medwireNews: Pregnancy-associated cancers may be linked to an elevated 5-year mortality risk, but the risk varies by tumor site and time of diagnosis, suggests a population-based cohort study.
Outlining the rationale for the study, the investigators explain that “[t]here is inconsistent evidence about survival and cancer recurrence for those diagnosed with non–breast cancer malignant abnormalities during pregnancy or postpartum period.”
They therefore collated administrative data from three Canadian provinces on 24,257 premenopausal women diagnosed with cancer between January 2003 and December 2016. Of these, 1014 were diagnosed during pregnancy and 3074 during the postpartum period (defined as the 365 days after delivery), while the remaining 20,219 were diagnosed during periods remote from pregnancy.
Participants were aged an average of 31.9, 32.6, and 36.5 years in each of the three groups, respectively. Breast cancer was the most common tumor type among women diagnosed during pregnancy and remote from pregnancy, at 26% and 30%, respectively, while thyroid tumors were most common among those diagnosed postpartum, at 24%.
Amy Metcalfe (University of Calgary, Alberta, Canada) and co-researchers found no significant difference between groups with respect to 1-year survival rates, but the 5-year rates were lower among those diagnosed during pregnancy and postpartum than during periods remote from pregnancy, at 87% and 89% versus 93%, respectively.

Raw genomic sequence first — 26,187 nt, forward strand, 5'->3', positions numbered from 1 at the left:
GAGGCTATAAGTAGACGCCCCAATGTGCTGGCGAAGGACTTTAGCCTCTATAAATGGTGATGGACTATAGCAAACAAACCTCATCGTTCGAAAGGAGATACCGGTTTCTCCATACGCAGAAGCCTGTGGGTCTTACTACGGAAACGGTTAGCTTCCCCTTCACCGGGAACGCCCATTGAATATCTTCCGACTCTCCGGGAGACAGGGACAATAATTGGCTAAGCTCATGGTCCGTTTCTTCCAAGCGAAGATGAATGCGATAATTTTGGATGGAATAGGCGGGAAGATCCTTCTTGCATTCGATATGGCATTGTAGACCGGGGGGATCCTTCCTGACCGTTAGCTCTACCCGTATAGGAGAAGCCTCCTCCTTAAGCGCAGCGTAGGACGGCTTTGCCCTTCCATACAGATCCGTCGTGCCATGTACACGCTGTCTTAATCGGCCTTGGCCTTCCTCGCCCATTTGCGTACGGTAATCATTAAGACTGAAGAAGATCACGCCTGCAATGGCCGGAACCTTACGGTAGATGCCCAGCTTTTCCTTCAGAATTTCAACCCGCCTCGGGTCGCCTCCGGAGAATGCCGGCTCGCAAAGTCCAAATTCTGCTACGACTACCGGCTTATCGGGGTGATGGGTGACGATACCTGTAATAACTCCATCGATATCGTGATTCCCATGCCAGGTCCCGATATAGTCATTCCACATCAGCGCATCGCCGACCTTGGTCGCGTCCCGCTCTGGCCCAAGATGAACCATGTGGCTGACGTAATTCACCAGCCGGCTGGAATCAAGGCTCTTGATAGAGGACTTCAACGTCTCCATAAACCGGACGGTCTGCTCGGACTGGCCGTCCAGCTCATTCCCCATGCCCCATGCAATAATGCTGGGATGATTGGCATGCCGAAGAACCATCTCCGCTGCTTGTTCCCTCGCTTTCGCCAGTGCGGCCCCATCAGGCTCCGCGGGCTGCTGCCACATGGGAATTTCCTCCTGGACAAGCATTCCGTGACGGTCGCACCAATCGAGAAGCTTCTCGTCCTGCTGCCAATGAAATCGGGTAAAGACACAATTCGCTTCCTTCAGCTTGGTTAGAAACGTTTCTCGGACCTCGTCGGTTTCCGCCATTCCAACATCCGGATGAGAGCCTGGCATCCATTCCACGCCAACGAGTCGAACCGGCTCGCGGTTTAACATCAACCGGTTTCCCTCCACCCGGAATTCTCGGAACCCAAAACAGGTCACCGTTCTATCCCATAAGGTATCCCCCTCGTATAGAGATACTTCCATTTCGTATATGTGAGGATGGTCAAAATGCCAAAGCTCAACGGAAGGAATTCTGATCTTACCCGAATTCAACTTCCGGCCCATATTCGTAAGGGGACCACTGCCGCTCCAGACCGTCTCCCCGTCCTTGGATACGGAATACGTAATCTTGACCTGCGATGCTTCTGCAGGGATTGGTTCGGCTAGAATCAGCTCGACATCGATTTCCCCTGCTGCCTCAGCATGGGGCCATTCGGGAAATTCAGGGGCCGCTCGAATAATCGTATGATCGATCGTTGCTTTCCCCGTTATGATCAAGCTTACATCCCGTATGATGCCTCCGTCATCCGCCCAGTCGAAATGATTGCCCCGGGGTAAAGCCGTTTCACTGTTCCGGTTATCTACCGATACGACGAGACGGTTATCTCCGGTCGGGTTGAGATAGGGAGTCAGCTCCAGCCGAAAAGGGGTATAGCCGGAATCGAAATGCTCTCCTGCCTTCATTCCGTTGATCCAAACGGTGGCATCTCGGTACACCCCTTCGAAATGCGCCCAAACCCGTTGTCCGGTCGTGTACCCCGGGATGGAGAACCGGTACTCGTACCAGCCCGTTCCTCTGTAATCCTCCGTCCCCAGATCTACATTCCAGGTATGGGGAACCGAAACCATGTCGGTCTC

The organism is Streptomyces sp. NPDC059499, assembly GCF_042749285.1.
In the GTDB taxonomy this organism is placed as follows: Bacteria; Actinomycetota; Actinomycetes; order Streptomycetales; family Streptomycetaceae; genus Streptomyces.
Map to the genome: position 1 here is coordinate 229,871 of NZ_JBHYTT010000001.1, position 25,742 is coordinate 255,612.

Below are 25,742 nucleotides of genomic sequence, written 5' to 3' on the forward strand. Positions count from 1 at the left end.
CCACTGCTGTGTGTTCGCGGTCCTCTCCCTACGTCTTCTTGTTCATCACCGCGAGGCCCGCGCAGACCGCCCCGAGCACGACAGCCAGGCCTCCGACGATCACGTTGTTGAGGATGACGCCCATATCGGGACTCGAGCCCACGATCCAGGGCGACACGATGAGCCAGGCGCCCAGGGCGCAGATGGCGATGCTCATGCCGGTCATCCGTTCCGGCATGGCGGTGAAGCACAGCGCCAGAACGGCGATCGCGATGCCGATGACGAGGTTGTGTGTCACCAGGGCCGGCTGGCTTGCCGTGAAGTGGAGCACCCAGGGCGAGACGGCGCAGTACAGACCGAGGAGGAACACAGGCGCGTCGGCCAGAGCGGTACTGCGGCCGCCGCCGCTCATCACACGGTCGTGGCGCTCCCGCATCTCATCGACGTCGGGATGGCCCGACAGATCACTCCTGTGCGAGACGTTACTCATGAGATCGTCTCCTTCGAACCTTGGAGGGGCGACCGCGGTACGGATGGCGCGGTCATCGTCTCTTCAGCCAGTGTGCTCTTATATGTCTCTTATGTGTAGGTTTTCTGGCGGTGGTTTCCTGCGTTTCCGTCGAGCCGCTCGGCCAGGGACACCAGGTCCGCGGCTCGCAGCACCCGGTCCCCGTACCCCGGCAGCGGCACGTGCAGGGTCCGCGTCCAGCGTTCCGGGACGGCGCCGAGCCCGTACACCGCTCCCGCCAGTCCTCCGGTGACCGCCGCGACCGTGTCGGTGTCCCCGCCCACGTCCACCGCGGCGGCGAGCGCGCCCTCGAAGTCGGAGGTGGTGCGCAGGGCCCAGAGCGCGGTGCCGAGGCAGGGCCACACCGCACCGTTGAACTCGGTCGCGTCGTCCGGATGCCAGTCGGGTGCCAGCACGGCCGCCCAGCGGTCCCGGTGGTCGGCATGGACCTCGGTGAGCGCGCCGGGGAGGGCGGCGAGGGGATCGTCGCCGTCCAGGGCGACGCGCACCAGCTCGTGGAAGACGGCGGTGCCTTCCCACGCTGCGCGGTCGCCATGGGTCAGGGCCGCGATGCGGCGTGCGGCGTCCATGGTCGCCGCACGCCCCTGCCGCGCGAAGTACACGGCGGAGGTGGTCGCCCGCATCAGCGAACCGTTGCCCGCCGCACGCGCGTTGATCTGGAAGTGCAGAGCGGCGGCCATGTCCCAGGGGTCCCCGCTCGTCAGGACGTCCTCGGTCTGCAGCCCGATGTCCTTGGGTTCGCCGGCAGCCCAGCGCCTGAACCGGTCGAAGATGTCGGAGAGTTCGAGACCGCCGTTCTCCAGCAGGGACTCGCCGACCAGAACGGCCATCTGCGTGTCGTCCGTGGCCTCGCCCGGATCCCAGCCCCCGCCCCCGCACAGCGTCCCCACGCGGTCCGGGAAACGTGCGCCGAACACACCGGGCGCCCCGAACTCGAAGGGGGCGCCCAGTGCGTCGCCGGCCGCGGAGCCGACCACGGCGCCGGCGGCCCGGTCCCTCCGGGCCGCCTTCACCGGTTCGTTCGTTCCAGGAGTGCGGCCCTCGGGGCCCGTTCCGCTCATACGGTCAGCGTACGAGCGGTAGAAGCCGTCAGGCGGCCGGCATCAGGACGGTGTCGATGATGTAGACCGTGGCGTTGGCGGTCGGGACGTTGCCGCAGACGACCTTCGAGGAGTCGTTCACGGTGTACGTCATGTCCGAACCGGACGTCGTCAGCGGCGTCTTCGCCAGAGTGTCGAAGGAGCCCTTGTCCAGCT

After accounting for age and stage at diagnosis, cancer site, and days to first treatment, the mortality risk was significantly higher for pregnancy and postpartum cancers than non-pregnancy cancers, with respective adjusted hazard ratios (HRs) of 1.79 and 1.49.
“These associations persisted over some, but not all, types of cancer,” note the researchers in JAMA Oncology.
Specifically, the risk for mortality was increased for breast, ovarian, and stomach cancers diagnosed during pregnancy, at HRs of 2.01, 2.60, and 10.37, respectively, and this was also the case for breast cancers, melanomas, and brain cancers diagnosed in the postpartum period, at corresponding HRs of 1.61, 1.84, and 2.75.
“Results from our sensitivity analysis restricted to cancers where stage information was available were generally similar to the overall results that adjusted for stage,” report the study authors.
Discussing the findings, they say that “[t]here are several potential risk factors for increased mortality of patients with pregnancy-associated cancer,” such as delays in time to diagnosis and cancer treatment initiation.
And the team concludes: “More research on each cancer site is required to provide robust evidence to guide counselling and clinical care of affected patients.”
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JAMA Oncol 2023; doi:10.1001/jamaoncol.2023.0339https://oncology.medicinematters.com/prostate-cancer/genitourinary-cancers/pca-in-transgender-women-not-so-rare/25322212